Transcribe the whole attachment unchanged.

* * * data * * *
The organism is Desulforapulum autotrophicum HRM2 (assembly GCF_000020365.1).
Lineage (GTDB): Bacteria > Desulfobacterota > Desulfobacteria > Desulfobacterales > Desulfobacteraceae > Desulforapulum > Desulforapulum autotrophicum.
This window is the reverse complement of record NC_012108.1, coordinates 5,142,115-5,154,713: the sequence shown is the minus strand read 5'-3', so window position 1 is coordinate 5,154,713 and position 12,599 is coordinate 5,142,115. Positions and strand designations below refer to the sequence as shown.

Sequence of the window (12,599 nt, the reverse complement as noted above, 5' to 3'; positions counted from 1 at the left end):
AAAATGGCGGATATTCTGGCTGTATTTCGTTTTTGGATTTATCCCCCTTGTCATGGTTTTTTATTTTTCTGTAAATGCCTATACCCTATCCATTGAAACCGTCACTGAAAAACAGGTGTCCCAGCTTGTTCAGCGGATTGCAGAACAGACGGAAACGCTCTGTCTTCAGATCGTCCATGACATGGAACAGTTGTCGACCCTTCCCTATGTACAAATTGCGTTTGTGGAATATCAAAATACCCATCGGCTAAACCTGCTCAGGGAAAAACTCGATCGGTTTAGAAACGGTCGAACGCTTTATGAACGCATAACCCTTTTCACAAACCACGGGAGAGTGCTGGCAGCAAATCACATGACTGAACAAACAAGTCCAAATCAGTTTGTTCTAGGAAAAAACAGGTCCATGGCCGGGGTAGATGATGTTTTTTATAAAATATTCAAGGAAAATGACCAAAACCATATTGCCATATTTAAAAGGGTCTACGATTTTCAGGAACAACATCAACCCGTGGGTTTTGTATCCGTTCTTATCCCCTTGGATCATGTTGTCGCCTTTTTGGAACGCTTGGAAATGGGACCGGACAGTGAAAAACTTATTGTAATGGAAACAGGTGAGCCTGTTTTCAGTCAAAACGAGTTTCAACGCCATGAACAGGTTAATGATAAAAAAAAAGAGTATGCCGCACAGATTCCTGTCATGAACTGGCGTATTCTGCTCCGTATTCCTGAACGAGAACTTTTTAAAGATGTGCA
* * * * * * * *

The organism is Desulforapulum autotrophicum HRM2 (assembly GCF_000020365.1).
Lineage (GTDB): Bacteria > Desulfobacterota > Desulfobacteria > Desulfobacterales > Desulfobacteraceae > Desulforapulum > Desulforapulum autotrophicum.
This window is the reverse complement of record NC_012108.1, coordinates 5,142,115-5,154,713: the sequence shown is the minus strand read 5'-3', so window position 1 is coordinate 5,154,713 and position 12,599 is coordinate 5,142,115. Positions and strand designations below refer to the sequence as shown.

Sequence of the window (12,599 nt, the reverse complement as noted above, 5' to 3'; positions counted from 1 at the left end):
AAAATGGCGGATATTCTGGCTGTATTTCGTTTTTGGATTTATCCCCCTTGTCATGGTTTTTTATTTTTCTGTAAATGCCTATACCCTATCCATTGAAACCGTCACTGAAAAACAGGTGTCCCAGCTTGTTCAGCGGATTGCAGAACAGACGGAAACGCTCTGTCTTCAGATCGTCCATGACATGGAACAGTTGTCGACCCTTCCCTATGTACAAATTGCGTTTGTGGAATATCAAAATACCCATCGGCTAAACCTGCTCAGGGAAAAACTCGATCGGTTTAGAAACGGTCGAACGCTTTATGAACGCATAACCCTTTTCACAAACCACGGGAGAGTGCTGGCAGCAAATCACATGACTGAACAAACAAGTCCAAATCAGTTTGTTCTAGGAAAAAACAGGTCCATGGCCGGGGTAGATGATGTTTTTTATAAAATATTCAAGGAAAATGACCAAAACCATATTGCCATATTTAAAAGGGTCTACGATTTTCAGGAACAACATCAACCCGTGGGTTTTGTATCCGTTCTTATCCCCTTGGATCATGTTGTCGCCTTTTTGGAACGCTTGGAAATGGGACCGGACAGTGAAAAACTTATTGTAATGGAAACAGGTGAGCCTGTTTTCAGTCAAAACGAGTTTCAACGCCATGAACAGGTTAATGATAAAAAAAAAGAGTATGCCGCACAGATTCCTGTCATGAACTGGCGTATTCTGCTCCGTATTCCTGAACGAGAACTTTTTAAAGATGTGCA